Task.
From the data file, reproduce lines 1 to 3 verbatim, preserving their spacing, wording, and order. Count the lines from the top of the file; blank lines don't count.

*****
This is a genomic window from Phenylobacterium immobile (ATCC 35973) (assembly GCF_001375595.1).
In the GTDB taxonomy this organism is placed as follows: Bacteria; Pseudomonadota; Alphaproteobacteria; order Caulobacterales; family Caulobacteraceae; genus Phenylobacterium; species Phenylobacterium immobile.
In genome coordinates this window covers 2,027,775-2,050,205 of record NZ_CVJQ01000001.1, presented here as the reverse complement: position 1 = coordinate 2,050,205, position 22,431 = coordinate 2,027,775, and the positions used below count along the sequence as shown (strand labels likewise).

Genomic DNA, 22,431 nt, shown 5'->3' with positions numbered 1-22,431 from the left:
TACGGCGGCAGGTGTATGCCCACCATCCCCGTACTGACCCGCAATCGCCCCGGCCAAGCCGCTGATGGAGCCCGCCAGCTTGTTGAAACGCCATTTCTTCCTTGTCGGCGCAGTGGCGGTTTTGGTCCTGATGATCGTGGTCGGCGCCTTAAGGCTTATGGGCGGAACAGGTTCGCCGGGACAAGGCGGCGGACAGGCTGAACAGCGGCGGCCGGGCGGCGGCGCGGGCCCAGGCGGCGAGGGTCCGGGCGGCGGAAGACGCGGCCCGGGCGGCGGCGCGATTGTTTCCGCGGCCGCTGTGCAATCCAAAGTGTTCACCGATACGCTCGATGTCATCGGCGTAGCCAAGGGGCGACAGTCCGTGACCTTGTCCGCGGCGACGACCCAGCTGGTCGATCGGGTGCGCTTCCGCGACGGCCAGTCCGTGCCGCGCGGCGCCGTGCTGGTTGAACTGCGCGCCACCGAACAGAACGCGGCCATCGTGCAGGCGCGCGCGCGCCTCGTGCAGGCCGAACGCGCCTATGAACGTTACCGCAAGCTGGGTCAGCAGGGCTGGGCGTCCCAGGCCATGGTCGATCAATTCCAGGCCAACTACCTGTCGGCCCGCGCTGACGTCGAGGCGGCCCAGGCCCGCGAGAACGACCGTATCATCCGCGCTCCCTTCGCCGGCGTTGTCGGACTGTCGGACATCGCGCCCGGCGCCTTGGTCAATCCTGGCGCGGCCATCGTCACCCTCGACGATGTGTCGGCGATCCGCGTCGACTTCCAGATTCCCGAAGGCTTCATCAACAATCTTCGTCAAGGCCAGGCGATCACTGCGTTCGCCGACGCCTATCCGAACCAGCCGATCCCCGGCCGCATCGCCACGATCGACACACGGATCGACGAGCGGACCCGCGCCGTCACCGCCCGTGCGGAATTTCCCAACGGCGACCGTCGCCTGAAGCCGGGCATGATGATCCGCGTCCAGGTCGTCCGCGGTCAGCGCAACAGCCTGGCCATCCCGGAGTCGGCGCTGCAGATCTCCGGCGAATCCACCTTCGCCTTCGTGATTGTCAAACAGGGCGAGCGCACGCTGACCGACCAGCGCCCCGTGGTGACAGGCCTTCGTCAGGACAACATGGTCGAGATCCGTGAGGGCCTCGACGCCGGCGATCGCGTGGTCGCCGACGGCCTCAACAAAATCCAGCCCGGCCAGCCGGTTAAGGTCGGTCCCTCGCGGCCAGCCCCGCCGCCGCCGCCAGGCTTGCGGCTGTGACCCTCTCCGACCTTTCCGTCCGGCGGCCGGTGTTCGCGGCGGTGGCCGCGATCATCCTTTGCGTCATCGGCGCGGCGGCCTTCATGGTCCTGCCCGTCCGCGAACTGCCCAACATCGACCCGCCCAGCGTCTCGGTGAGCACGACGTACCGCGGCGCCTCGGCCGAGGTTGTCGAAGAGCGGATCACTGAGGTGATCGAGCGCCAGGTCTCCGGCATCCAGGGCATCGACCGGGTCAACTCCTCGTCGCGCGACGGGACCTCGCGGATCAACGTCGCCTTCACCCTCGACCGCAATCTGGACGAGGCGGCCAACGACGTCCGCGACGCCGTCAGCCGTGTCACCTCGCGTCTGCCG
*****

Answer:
This is a genomic window from Phenylobacterium immobile (ATCC 35973) (assembly GCF_001375595.1).
In the GTDB taxonomy this organism is placed as follows: Bacteria; Pseudomonadota; Alphaproteobacteria; order Caulobacterales; family Caulobacteraceae; genus Phenylobacterium; species Phenylobacterium immobile.
In genome coordinates this window covers 2,027,775-2,050,205 of record NZ_CVJQ01000001.1, presented here as the reverse complement: position 1 = coordinate 2,050,205, position 22,431 = coordinate 2,027,775, and the positions used below count along the sequence as shown (strand labels likewise).